[Re]Framing Graphic Medicine: Comics and the History of Medicine

Content Advisory: This exhibit contains works that some visitors may find upsetting or objectionable. Topics discussed or depicted include mental health, death, clinical interactions, medical settings, and racial, ethnic, or gender stereotyping of individuals and cultures. The curators acknowledge that this content may be difficult and encourage visitor discretion.

Drawing of people in an operating room
Louise Ibels, Aprés la visite Opérations, 1916. The Hanna Holborn Gray Special Collections Research Center.

Exhibition Dates: May 9 – July 15, 2022
Exhibition Location: Special Collections Research Center Exhibition Gallery, 1100 East 57th Street, Chicago, IL 60637

Cover of Night Nurse.  Murder Stalks Ward 8!
Win Mortimer. Night Nurse, no.3. New York: Marvel Comics, 1973.

The traditional history of medicine has been that of heroic doctors and their scientific and clinical breakthroughs, often accompanied by iconic images that glorify their actions and achievements. Yet, this history is incomplete.

Centered around the doctor and scientific progress, this history neglects what the historian Roy Porter calls the “sufferers’ history—medical history from below.” Furthermore, as the historian Sander Gilman notes, the writing of medical history has often ignored images. To account for these distortions and achieve a history that considers the sufferers and the social and cultural contexts in which medicine was practiced and evolved, scholars are increasingly drawing from a wider range of historical sources, including comics and cartoons.

Spanning from the origins of comics through their “golden” era to contemporary works of graphic medicine, this exhibit traces a unique visual history of the illness experience and the evolution of Western healthcare practices and, in doing so, broadens our understanding of how the history of medicine is constructed. Drawn from serialized prints, illustrated newspapers and magazines, comic books, zines, digital comics and graphic memoirs, the images of sufferers of illness, practitioners, and clinical interactions provide commentary, both critical and complementary, on medical progress and professionalization from a variety of perspectives and eras.

The exhibition reframes the history of medical images beyond the epic story of progress and “great men” and towards a broader socio-cultural history, one that draws “from below” and incorporates the overlooked medium of comics. However, it is important to note that the early historical narrative also reaffirms the traditional history of medicine by centering the clinician and is a testimony to the systems and hierarchies that contribute to health inequities and limit broad social and cultural representation in medicine and healthcare. Over the last sixty years, beginning with the rise in underground comics and zines, the content, perspective and uses of health-related comics expanded, contributing to the emergence of graphic medicine as a unifying field of inquiry and creation. Addressing topics such as environmental health, gender and sexuality, disability, health inequities, justice, and ethics and created from the sufferers’ point of view, these contemporary comics expand the narrative and iconographic scope of the history of medicine and enrich our understanding of the illness experience and present-day healthcare.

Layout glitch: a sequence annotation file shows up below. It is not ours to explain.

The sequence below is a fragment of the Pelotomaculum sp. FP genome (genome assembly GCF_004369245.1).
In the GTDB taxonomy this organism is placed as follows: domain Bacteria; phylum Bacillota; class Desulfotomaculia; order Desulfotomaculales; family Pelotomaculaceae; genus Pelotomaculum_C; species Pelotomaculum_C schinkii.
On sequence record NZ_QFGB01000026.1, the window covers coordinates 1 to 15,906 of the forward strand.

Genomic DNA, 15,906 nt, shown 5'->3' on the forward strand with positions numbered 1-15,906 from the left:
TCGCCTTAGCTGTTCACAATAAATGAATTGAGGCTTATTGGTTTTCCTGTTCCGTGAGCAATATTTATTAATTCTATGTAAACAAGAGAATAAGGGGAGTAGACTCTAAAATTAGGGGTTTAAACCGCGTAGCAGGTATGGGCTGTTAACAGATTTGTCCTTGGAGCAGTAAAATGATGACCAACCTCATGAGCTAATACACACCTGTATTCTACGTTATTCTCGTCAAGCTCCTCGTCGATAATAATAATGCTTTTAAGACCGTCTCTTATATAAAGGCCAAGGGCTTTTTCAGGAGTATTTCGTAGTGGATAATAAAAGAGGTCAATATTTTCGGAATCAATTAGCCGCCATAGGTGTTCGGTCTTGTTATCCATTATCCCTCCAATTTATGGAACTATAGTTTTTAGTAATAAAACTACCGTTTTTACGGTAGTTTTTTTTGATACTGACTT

Brian Callender, MD, Associate Professor of Medicine, The University of Chicago
André G. Wenzel, Bibliographer, Literatures of Europe & the Americas, The University of Chicago Library

Assistant Curators

Steven Server, MD-PhD student, The University of Chicago
MK Czerwiec, RN, MA

Brian Fies, Mom's Cancer, 2006. Image courtesy of Brian Fies, on loan from MK Czerwiec.

Visiting the Library

The University of Chicago Library has reopened Regenstein, Mansueto, Crerar, and Eckhart libraries to visitors—including alumni, partners of UChicago users, researchers from affiliated institutions, and visiting researchers and members of the public. In order to provide broad and safe access to the Library, visitors will be asked to provide proof of COVID-19 vaccination, consistent with University policies and protocols. For more information, please visit this Access page.

Use of Images and Media Contact

Images from the exhibition included on this page are available for download to members of the media and are reserved for editorial use in connection with University of Chicago Library exhibitions, programs, or related news. For more information, contact Rachel Rosenberg at ra-rosenberg@uchicago.edu or 773-834-1519.

Man with many wounds
The Wound Man

Hans von Gersdorff, Feldtbuch der Wundartzney, 1530. The Hanna Holborn Gray Special Collections Research Center.

Comic of woman holding respirator
Comic by Dr. Shirlene Obuobi

2020. Courtesy of Shirlene Obuobi.